Large even prime number discovered
by Jeffrey Goldberg on
You have probably been taught that two is the only even prime number. But today mathematicians at the University of Southern North Dakota at Hoople have discovered a new, large, even prime. It is more than a million digits long and is equal to the value of 3²²³⁷⁵⁶¹+3¹¹¹⁸⁷⁸¹.
Many people are under the erroneous belief that two is the only even prime number, but as Professor Paul Forester explains, “tings get really meshuga vhen numbers get large.” For example, when some number n gets very large, it becomes approximately the same as its successor. Because:
we can see that n must get closer and closer to n+1 when n is very large. So when numbers are pretty much the same as their neighbors at these large values, the notion of odd and even don’t hold in the traditional sense.
First of all, this surprising mathematical discovery has no (immediate) bearing on the security of 1Password, as 1Password does not use the kind of cryptography that depends heavily on the theory of prime numbers. But this might have some implications for cryptography. At the moment, the only immediately visible impact is that it should make some of the slowest cryptographic computations quicker and more efficient.
In some cryptographic systems (though not 1Password), the software must generate large, randomly chosen prime numbers. This is a very time consuming process, and it works by first picking large random numbers, then checking whether they are prime through a series of tests. Almost all software implementations of this will only pick odd numbers by setting the least significant bit of the random number of 1. But this excludes half of the numbers it could pick, thus failing to find any of the even large primes.
Once a random number is picked in the appropriate range it needs to be tested for primality. Many of the tests result in answers that aren’t quite definitive. Indeed, a number of tests produce results of either “definitely not prime” and “possibly prime” and each of these tests may different amounts of time to run. The general strategy is to run the quickest tests first on your candidate number, and only then run the more expensive tests. If your candidate number passes a sufficient number of those tests, then you can determine with sufficiently high probability that the number really is prime.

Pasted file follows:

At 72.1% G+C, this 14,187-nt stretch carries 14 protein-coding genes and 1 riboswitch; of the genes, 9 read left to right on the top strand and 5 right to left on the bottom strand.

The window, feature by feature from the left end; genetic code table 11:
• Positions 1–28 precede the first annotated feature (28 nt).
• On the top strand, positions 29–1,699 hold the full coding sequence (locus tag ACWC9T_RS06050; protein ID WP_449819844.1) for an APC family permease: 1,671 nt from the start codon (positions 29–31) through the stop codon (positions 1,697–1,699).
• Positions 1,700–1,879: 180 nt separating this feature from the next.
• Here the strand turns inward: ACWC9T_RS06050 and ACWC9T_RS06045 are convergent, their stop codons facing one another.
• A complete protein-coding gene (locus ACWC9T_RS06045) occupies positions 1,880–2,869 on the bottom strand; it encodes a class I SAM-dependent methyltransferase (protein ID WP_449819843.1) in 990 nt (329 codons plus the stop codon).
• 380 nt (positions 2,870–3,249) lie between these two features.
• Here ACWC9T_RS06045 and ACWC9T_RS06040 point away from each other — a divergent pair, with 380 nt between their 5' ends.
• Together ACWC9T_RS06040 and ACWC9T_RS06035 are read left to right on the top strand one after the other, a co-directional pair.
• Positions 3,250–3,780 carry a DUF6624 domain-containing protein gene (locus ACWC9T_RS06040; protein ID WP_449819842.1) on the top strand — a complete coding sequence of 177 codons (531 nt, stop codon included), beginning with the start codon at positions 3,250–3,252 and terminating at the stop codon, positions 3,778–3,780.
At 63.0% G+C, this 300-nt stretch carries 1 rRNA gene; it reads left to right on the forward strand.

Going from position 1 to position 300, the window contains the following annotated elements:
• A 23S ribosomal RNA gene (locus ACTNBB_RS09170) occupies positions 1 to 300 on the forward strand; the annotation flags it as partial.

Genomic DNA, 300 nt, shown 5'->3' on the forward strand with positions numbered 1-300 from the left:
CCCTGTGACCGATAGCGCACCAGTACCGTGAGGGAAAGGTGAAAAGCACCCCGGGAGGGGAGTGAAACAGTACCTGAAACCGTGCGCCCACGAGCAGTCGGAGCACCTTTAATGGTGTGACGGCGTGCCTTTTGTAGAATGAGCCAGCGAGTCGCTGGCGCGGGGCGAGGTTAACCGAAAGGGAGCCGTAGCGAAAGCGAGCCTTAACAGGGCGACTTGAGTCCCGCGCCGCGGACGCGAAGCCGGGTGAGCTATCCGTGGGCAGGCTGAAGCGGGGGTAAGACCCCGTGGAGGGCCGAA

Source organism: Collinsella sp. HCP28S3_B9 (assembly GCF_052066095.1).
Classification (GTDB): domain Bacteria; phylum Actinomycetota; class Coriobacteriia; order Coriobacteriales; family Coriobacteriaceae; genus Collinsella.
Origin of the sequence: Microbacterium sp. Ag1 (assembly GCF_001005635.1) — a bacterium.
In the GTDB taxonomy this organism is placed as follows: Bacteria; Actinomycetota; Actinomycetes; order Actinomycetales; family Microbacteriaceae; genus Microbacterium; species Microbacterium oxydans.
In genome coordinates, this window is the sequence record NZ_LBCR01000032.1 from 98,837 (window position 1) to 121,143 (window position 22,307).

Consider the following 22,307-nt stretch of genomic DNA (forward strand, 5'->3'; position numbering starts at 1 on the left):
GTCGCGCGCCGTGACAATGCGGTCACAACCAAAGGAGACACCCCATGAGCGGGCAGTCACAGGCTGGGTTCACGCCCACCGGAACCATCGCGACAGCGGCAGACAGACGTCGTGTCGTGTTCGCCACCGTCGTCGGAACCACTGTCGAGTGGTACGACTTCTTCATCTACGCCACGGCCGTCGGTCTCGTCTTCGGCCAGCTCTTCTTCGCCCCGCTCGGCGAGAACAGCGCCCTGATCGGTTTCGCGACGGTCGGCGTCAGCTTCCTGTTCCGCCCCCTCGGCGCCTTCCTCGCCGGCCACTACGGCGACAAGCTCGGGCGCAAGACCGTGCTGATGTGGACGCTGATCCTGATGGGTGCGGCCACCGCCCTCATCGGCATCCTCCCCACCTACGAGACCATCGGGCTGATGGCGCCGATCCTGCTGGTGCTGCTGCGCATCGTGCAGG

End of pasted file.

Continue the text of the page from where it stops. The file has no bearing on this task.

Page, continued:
There is a way, of course, to definitively test whether a number, N, is prime. And that is to attempt to divide by every prime number less than or equal to the square root of N. But while that approach if definitive, it is simply far too many divisions to actually test.
The prime numbers used in cryptographic systems are typically 1024 bits (about 308 digits) long. Pairs of these are generated and multiplied together to produce 2048 bit (about 616 digit) products. Note that when you multiply, say, a five digit number by a three digit number you usually end up with an eight (five plus three) digit number. This holds when using bits instead of decimal numbers. So the product of two 1024 bit numbers will typically be a 2048 bit number.
Even for 300 digit numbers, which are far, far smaller than the million digit prime announced Saturday, it isn’t feasible to run definitive primality tests in the time we need when picking prime numbers. Indeed, it is probably near the edge of the NSA’s capability to factor 1024 bit products of 512 bit primes. This is why it is no longer recommended to use 1024 bit RSA keys.
If I am saying that 1024 bit keys aren’t safe, why does 1Password “only” use 256 bit keys? This is because different kinds of encryption systems have different kinds of keys. Keys used for the AES algorithm are completely random numbers. Guessing the key means trying every single 256 bit key until you find the one that works. That just isn’t possible even for a 128 bit key. But for public key encryption systems, not just any public key will do. Not just any 2048-bit numbers can be an Rivest-Shamir-Adleman (RSA) public key. Instead, it must (essentially) be the product of two 1024-bit prime numbers (which are, in essence, the private key).
I say “essentially” in there because if two prime numbers are p and q, then the actually public key isn’t p times q, pq, but is in fact Φ(p)Φ(q), which works out to (p-1)(q-1) in this case. The Φ function is known of as Euler’s totient function. For quite some time, I believed that there was a mathematician whose name sounded like “Oiler” who worked on similar stuff as the mathematician I’d read about, whose name I pronounced “Yuler”. Along the same lines, it was only when someone read the Little Prince aloud that I realized that the word I’d heard as “yu-neek” was the same as the one that I pronounce “un-ee-cue”. I still think of the Prince as “un-ee-cue in all the world.”
Let’s get back to key sizes. Not every public key system uses the RSA algorithm. The Diffie-Hellman (DH) system uses different mathematics, but has key length requirements similar to RSA. 1024 bits is no longer considered secure against the likes of the NSA. The third kind of public key algorithm in use is based on elliptical curves, and is sometimes called ECDH because it is actually based on the same logic as Diffie-Hellman at its heart, though it works through different mathematical operations. One advantage of ECDH is that it works with much smaller keys. So a 256-bit ECDH key is perfectly reasonable.
This article was posted on April 1, 2014. The claim that an even prime number other than two has been found is bogus. The notion of odd and even holds for all integers, no matter how large. The fictitious University of Southern North Dakota at Hoople is the creation of the real Peter Schickele. The fictitious mathematician Paul Forester is my resurrection of the great 20th century mathematician, Pál Erdős. Everything else here is actually meant to be reliable information. Including those bits that are un-ee-cue in all the world.